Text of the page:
The forbidden allure of certain films has always held a seductive draw for me. I can remember Pulp Fiction coming out when I was young and being so enticed to watch such a very talked-about violent movie that when the closest thing to seeing it—buying the soundtrack on tape—came along, I jumped at the chance to use my allowance money to do so. Little did I know that the cassette would also include audio clips from the film. When my father put my new tape into the cassette deck of his pick-up, hearing Amanda Palmer scream about executing motherfuckers was a moment of true and real horror. But it also made me want to see the movie all the more.
Natural Born Killers—based on a story by the very same Quentin Tarantino—had that same allure. It looked both ultra-violent [ie.: forbidden] but also intriguingly good. Parts of it were filmed in black-and-white. And animated. It looked like an acid trip filtered through Woodstock '94. Watching it years ago, the absurd bite of it all packed a certain punch that left me floored by the insanity it contained. The performances were overdone, the pace was frenetic. But setting down to watch it now, I had to wonder—would it hold up?
The answer is….sort of. The story of a pair of star-crossed lovers freewheeling their way around America and murdering anyone foolish enough to get in their paths is nothing new. Movies such as The Honeymoon Killers, Badlands, and even The Frighteners featured this motif. Bonnie and Clyde also featured criminal lovers, but the difference between them and Mickey and Mallory is night and day. It’s the difference between being outsiders against an oppressive system [represented by banks] and outsiders against the growing insanity of society [represented by shock-jock driven television].
Both films portray the media as being a window towards hero worship for its criminals. The extent of news media and its hold on America is seen subtly in Bonnie and Clyde, but Oliver Stone make it his thesis in his film. Television is a dominant force throughout Natural Born Killers, as shown with particularly great dripping menace and sleaze by Robert Downey Jr.’s tabloid journalist Wayne Gale. Media in both films might drive the criminals into the conscious minds of society, but the media in Natural Born Killers goes further into driving both its killers and filmmaker. Mickey and Mallory are cartoon killers raised by television, and the stylistic choices Stone employs in the film are informed by television—music video coloration, a flashback filmed like a TV sitcom….by the time Natural Born Killers rolled around, the media had gone from an influence to the dominant factor ruling over a weary society ruled by 24-hour coverage of the latest in carnage and gore. The television set is not just backdrop in the film—it’s how we’re watching everything unfold.
Even the violence of Natural Born Killers is filtered through the eye of the television set, seen as something false and cartoonish—overly cinematic. The opening diner massacre follows the point of view of the murder weapon as it careens towards its victim. Seeing the warden’s head on a pike during the prison riot isn’t shocking—we’ve seen it all before in the horror movies we grew up on. The result is kinetic and disorientating, but it also suggests desensitization. Bonnie and Clyde, in contrast, provides its violence in that shocking, jarring final scene. Violence in Bonnie and Clyde is tragedy—in Natural Born Killers, the tragedy is how desensitized to the violence we have all become.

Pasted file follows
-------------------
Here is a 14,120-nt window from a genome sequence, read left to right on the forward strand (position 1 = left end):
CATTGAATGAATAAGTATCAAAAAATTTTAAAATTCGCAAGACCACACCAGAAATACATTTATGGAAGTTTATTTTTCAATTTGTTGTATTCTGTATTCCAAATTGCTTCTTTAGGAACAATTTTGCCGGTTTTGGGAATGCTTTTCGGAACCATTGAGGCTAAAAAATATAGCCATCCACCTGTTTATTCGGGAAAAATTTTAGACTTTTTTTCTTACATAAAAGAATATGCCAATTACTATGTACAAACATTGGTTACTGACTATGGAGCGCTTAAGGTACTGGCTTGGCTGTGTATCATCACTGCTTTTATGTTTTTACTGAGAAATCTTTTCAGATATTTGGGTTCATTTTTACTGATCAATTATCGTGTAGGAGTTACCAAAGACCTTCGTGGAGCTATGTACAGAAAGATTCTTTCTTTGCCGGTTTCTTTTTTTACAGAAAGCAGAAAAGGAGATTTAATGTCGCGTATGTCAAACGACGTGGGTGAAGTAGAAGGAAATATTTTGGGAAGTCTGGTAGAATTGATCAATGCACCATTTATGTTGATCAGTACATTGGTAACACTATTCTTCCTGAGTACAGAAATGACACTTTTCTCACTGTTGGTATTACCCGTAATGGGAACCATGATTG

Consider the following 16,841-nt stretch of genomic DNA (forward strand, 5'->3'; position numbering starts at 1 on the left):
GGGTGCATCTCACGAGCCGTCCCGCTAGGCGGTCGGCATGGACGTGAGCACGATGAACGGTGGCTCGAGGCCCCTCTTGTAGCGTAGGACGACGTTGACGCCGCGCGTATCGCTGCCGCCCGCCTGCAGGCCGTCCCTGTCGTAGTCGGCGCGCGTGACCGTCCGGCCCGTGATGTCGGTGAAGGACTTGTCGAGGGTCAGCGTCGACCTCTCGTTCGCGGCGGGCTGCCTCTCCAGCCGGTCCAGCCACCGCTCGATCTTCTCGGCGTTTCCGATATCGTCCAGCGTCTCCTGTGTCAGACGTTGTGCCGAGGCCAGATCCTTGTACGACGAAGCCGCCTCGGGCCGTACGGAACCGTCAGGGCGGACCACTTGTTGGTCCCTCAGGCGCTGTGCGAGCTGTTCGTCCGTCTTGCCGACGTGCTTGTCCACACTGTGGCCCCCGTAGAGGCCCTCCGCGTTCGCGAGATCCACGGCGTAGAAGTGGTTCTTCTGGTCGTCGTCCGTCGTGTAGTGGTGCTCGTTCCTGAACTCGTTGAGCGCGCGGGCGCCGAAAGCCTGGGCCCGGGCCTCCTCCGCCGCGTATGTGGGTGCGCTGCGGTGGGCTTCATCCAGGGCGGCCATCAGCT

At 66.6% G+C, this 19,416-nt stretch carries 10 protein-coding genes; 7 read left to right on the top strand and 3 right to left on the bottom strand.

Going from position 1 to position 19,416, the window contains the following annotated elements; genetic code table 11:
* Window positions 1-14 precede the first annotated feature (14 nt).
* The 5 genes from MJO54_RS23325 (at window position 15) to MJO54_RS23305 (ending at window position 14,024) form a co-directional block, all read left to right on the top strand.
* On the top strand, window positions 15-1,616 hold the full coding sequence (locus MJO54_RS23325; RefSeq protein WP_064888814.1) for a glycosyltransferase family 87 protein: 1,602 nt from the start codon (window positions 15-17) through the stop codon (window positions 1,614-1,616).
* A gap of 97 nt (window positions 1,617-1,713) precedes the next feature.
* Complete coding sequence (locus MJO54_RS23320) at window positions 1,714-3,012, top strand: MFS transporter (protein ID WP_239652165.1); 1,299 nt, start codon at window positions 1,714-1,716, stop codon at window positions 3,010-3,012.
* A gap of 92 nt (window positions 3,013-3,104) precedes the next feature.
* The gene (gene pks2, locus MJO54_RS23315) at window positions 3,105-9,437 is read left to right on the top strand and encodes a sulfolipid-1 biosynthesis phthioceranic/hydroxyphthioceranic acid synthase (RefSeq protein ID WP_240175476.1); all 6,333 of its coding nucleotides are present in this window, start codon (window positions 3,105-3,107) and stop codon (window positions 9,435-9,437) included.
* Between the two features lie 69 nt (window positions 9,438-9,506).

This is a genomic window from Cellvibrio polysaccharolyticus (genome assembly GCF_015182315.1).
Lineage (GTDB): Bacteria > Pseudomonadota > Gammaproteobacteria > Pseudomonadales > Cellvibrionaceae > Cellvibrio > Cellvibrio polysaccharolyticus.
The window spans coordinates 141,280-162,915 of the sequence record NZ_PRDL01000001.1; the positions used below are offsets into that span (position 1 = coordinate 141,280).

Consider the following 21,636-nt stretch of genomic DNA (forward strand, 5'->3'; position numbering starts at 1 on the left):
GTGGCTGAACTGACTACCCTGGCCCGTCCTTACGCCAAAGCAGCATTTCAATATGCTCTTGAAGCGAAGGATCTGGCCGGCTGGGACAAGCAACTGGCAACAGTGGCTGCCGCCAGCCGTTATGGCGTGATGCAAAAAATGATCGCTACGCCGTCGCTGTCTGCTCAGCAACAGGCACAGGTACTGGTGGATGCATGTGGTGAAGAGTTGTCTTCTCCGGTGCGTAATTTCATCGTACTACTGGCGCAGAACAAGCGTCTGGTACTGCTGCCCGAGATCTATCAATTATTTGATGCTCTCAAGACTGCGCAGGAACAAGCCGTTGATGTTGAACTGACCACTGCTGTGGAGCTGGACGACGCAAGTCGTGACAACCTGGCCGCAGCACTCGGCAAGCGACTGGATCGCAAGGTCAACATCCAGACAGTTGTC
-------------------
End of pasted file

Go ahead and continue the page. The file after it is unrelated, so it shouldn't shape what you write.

This showcases the main difference between the films—that Bonnie and Clyde finds its art in subtlety while Natural Born Killers is about as subtle as a sledgehammer-wielding bull in a china shop. It may also be what makes Bonnie and Clyde stand out as classic cinema and Natural Born Killers just kind of stand out—it’s a satire that sacrifices cleverness for an on-the-nose preaching of its themes. Yes, Oliver Stone—you don’t like news media and television. We get it. But then again….maybe his original 1994 audience just needed to “get it” more.
The power of both films comes in their similarities beyond that of their respective crime-committing duos. It’s that both films powerfully capture the dark shadows of the times they were filmed in. Bonnie and Clyde rail against the banks and authorities, embracing the spirit of the people through the rebellious lovers at its center. Natural Born Killers comes out of a time when everyone was focused on discussing the latest development in the O.J. Simpson murder trial, when America’s Most Wanted was scaring its public into being on the lookout for the criminals roaming the countryside, and not long after the Gulf War had been beamed into family television sets across every news channel in the country. The line between journalism and horror show was beginning to blur. In capturing the zeitgeist of the moment, Natural Born Killers then seems to be a definite success.
But we are even more desensitized now. Natural Born Killers is not shocking in 2017—it’s just more of the norm. But observing the rise of news media from Bonnie and Clyde to Natural Born Killers remains a frightening litmus test for the symptoms of its society. Perhaps the best way to observe and study a society is through the crimes they commit. The 2016 film Hell Or High Water does this as well, focusing on another bank-robbing duo—this time brothers. They too are outsiders. They too are shadows of an American myth—the cowboy outlaws. And they too are sympathetic because once again, the banks are the bad guys oppressing the underdogs of society. It all seems to revolve back. But that’s the thing about zeitgeists. Using films as mirrors can sometimes reveal this hidden aspect—that the more things change, the more they cycle around and come back just the same.